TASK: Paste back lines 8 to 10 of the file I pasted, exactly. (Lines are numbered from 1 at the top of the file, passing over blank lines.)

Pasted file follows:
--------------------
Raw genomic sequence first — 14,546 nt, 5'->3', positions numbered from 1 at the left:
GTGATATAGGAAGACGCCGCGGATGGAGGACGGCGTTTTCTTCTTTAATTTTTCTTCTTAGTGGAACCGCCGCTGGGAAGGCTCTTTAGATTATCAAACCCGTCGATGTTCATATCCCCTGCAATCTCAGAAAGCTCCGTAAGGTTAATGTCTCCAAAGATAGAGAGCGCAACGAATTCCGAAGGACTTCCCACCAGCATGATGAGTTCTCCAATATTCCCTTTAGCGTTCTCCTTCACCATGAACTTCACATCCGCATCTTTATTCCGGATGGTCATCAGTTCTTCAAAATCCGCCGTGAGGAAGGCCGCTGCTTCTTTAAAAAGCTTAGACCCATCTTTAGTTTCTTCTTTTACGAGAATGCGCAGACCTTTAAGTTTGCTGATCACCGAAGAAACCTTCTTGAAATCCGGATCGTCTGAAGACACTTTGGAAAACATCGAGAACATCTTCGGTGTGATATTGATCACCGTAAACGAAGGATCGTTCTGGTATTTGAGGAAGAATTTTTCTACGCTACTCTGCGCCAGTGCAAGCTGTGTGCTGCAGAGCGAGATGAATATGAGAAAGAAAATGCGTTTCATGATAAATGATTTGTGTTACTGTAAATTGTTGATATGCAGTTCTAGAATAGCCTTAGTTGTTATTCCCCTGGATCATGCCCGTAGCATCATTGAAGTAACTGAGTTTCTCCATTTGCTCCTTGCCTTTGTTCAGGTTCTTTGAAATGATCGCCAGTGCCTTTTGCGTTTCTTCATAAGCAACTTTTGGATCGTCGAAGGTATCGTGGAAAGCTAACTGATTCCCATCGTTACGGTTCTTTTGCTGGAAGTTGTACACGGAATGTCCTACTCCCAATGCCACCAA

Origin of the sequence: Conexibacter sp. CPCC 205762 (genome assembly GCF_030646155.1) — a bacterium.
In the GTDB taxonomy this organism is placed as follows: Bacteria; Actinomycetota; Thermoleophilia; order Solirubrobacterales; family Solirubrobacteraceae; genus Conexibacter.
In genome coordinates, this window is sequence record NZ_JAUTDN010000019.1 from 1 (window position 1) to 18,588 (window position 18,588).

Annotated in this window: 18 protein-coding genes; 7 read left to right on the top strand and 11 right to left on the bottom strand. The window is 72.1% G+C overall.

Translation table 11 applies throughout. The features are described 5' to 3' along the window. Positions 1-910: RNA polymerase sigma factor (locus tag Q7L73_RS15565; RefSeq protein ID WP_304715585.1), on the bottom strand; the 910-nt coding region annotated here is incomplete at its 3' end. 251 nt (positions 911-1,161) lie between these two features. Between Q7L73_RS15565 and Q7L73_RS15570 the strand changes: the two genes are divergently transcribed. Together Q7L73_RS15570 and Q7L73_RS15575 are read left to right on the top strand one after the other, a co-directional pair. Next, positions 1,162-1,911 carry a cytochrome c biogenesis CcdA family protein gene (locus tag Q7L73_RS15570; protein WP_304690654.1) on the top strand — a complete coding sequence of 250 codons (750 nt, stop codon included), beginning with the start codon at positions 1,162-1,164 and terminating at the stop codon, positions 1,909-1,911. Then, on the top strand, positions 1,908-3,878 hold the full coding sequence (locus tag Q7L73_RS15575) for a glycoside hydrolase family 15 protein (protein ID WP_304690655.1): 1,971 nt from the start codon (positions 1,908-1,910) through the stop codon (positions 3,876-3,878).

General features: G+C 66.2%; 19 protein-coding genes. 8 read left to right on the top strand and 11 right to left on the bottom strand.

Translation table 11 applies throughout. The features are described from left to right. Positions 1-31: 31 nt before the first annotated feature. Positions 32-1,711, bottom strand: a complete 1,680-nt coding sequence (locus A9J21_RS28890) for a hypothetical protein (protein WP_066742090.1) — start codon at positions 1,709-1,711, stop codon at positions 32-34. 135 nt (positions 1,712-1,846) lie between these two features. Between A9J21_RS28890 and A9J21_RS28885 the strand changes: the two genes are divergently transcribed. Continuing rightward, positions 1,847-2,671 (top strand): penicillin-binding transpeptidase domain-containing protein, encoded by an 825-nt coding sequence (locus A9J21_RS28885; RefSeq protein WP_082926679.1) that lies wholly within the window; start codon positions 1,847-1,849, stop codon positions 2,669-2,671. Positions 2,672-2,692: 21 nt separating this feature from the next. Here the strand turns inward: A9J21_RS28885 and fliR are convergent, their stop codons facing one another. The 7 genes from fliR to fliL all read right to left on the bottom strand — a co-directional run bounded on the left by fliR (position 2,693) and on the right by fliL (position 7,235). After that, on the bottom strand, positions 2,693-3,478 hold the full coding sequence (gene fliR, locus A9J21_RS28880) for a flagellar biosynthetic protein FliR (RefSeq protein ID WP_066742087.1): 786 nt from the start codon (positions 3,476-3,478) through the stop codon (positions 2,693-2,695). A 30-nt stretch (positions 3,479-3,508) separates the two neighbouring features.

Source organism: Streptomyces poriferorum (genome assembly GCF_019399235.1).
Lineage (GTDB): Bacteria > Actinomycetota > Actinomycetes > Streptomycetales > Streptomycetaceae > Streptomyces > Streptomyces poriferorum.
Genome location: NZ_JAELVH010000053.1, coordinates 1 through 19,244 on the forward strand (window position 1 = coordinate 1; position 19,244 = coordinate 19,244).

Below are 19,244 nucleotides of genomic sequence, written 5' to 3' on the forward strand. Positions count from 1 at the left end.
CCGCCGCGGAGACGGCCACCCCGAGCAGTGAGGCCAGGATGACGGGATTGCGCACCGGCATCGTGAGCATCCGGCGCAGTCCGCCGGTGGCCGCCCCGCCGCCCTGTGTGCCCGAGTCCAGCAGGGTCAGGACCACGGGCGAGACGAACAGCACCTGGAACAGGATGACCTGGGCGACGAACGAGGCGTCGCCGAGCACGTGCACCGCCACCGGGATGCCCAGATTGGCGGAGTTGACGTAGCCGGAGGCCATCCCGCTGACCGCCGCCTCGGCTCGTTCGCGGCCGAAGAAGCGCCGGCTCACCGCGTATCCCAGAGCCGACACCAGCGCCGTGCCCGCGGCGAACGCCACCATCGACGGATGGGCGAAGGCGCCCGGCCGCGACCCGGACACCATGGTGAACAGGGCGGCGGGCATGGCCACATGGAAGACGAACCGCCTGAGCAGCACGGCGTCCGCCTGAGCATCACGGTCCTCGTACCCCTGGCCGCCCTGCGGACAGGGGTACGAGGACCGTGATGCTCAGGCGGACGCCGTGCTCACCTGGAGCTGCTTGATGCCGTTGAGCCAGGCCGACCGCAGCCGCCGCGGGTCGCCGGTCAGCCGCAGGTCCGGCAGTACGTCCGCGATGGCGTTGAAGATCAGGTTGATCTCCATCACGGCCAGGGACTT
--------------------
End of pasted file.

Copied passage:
General features: G+C 66.2%; 19 protein-coding genes. 8 read left to right on the top strand and 11 right to left on the bottom strand.

Translation table 11 applies throughout. The features are described from left to right. Positions 1-31: 31 nt before the first annotated feature. Positions 32-1,711, bottom strand: a complete 1,680-nt coding sequence (locus A9J21_RS28890) for a hypothetical protein (protein WP_066742090.1) — start codon at positions 1,709-1,711, stop codon at positions 32-34. 135 nt (positions 1,712-1,846) lie between these two features. Between A9J21_RS28890 and A9J21_RS28885 the strand changes: the two genes are divergently transcribed. Continuing rightward, positions 1,847-2,671 (top strand): penicillin-binding transpeptidase domain-containing protein, encoded by an 825-nt coding sequence (locus A9J21_RS28885; RefSeq protein WP_082926679.1) that lies wholly within the window; start codon positions 1,847-1,849, stop codon positions 2,669-2,671. Positions 2,672-2,692: 21 nt separating this feature from the next. Here the strand turns inward: A9J21_RS28885 and fliR are convergent, their stop codons facing one another. The 7 genes from fliR to fliL all read right to left on the bottom strand — a co-directional run bounded on the left by fliR (position 2,693) and on the right by fliL (position 7,235). After that, on the bottom strand, positions 2,693-3,478 hold the full coding sequence (gene fliR, locus A9J21_RS28880) for a flagellar biosynthetic protein FliR (RefSeq protein ID WP_066742087.1): 786 nt from the start codon (positions 3,476-3,478) through the stop codon (positions 2,693-2,695). A 30-nt stretch (positions 3,479-3,508) separates the two neighbouring features.

Source organism: Streptomyces poriferorum (genome assembly GCF_019399235.1).